In addition to investing heavily in crop rotation and growing a variety of plants, hallmarks of regenerative agriculture, Breathe Deep also is home to 434 wild-growing plant species, 83 bird species (including two bald eagles), 17 butterfly species, and 23 varieties of dragonflies, says farm manager and co-founder Chris Chasen. 

“Given the natural abundance of biodiversity on our farm, sometimes the most useful thing we can do is to step back and let nature take its course — to leave field and riparian buffers, to preserve stands of milkweed for monarchs, and, of course, to keep chemical pesticides, herbicides, and fertilizers out of these rich habitats. A farm is not a collection of fields; it’s an ecosystem, and we try to manage our land in a way that reflects that truth,” he says.

All of the grain grown on the farm (oats, barley, wheat, corn, rye, soy, etc.) is certified by the Regenerative Organic Alliance, a California-based nonprofit. Happy Family was the first customer that approached them specifically looking for ROC grains, Chasen explains, “and, critically, wanted to pay us a price that reflected the work we’re doing on the land.”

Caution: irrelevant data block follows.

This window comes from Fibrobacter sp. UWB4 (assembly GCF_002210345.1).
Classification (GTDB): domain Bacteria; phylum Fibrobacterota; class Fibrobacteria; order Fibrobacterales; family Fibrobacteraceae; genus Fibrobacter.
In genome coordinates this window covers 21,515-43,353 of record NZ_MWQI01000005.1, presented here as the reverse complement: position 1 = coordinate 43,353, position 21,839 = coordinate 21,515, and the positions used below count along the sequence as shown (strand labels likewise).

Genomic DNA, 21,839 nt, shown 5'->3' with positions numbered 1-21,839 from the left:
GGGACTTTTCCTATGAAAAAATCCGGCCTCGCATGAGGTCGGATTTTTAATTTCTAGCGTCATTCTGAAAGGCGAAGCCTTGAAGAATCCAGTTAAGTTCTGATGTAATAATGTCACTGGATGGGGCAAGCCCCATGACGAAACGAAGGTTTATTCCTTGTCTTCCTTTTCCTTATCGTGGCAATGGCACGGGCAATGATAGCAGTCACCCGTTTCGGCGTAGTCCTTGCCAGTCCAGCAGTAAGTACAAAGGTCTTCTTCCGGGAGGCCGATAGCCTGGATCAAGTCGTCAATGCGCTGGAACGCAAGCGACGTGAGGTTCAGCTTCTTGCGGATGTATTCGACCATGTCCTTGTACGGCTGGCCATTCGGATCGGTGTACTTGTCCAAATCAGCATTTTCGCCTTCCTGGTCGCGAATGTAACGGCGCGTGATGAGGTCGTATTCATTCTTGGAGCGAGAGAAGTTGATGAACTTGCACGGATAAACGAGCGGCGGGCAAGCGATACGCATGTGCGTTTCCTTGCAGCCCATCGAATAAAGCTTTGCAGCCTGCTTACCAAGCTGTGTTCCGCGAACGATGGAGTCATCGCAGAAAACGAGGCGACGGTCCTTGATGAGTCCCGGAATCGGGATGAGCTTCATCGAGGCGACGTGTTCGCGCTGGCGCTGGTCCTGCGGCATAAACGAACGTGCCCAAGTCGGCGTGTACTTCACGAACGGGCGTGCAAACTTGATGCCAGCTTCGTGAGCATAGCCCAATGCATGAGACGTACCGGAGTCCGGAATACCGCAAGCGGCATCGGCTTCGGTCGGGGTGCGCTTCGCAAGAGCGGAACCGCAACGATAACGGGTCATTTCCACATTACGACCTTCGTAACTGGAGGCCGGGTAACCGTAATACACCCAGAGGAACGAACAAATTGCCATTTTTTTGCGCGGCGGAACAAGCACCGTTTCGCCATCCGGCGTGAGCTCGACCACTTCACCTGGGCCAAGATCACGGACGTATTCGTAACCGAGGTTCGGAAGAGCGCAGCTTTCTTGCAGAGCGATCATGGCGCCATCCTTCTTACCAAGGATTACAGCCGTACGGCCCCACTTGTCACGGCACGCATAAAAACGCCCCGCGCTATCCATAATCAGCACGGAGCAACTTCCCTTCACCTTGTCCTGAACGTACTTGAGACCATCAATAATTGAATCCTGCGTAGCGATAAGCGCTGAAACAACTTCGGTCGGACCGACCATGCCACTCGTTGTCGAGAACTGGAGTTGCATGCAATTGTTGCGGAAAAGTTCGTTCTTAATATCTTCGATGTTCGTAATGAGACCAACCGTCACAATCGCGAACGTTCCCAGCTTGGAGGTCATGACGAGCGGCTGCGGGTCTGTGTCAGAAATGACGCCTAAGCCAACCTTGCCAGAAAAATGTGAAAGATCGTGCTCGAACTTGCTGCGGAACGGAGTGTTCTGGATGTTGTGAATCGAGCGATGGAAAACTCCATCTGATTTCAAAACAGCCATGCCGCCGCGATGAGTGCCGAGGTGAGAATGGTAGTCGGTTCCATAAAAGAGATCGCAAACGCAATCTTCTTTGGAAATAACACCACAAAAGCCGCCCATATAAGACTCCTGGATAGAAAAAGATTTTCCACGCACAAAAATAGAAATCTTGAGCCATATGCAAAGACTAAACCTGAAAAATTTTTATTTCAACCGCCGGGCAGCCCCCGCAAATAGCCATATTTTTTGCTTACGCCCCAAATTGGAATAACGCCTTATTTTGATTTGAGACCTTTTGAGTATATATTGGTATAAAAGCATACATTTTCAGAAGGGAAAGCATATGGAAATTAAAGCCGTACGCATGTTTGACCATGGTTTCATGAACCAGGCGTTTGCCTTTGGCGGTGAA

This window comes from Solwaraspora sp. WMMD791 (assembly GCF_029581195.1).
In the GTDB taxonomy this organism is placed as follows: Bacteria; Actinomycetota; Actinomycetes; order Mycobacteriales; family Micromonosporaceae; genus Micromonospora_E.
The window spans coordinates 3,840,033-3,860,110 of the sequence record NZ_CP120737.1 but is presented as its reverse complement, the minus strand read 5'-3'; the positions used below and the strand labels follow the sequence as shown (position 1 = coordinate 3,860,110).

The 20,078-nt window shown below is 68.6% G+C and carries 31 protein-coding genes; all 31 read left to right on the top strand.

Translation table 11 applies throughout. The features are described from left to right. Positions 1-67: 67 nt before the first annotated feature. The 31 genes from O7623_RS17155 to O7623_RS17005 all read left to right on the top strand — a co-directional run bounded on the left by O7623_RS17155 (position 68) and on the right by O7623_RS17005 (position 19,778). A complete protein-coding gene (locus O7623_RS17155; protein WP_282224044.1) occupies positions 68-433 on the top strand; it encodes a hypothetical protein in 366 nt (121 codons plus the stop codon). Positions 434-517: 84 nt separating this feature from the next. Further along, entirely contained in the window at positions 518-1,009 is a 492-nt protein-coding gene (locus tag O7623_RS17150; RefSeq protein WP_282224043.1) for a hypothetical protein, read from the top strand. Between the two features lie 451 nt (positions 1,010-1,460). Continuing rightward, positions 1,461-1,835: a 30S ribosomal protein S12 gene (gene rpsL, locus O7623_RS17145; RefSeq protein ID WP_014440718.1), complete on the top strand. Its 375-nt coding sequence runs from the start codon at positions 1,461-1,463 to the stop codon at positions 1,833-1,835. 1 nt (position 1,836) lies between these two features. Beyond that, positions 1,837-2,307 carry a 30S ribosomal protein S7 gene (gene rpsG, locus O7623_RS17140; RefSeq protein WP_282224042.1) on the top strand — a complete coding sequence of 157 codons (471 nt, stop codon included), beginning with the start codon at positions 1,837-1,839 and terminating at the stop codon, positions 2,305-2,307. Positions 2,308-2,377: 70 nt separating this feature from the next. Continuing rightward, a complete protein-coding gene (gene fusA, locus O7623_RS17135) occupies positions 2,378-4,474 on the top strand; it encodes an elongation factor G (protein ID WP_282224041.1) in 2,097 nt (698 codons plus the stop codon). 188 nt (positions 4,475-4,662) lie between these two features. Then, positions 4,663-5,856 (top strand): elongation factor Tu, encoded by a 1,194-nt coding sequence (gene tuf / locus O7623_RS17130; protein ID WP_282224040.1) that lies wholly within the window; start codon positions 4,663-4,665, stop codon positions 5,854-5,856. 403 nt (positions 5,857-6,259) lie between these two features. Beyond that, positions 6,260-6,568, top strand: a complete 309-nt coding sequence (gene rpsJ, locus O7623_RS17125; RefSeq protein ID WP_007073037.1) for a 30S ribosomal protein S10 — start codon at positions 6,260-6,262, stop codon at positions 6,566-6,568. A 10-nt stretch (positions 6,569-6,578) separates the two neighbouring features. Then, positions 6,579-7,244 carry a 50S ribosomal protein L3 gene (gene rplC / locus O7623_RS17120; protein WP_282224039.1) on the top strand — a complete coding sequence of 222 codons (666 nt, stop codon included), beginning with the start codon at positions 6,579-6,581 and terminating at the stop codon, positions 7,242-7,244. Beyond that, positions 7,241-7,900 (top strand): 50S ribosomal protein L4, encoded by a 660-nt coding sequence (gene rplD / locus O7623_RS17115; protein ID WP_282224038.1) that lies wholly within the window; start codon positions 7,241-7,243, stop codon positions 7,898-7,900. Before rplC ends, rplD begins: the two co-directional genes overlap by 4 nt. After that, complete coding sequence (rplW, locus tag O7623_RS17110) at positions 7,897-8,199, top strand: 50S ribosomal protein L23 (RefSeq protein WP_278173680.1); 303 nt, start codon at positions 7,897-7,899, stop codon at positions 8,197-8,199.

They’re among a growing group of local food and farm entrepreneurs who are keen to see this shift to regenerative and a local ecosystem that enables it to grow, he adds: 

“Stone House Grains in Livingston, NY, bought our crops at a premium as we went through our three-year organic transition. Valley Malt in Hadley, MA has given us a consistent outlet for small grains so we can incorporate more diversity into our rotation. And now Happy Family is helping us solidify the benefits of regenerative certification.” 

Started in 2015, Breathe Deep was created with “regeneration in mind,” Chasen argues. “It was actually a shuttered conventional dairy slated for residential development.” 

But with the help of local groups, including the Columbia Land Conservancy, Scenic Hudson, Equity Trust, and the Farm at Miller’s Crossing, Chasen and his family were able to place a conservation easement on their home farm (370 acres). “This means it will be conserved as working farmland in perpetuity. After we bought the farm, we went about converting our acreage and more than 200 neighboring acres to organic and then regenerative organic.”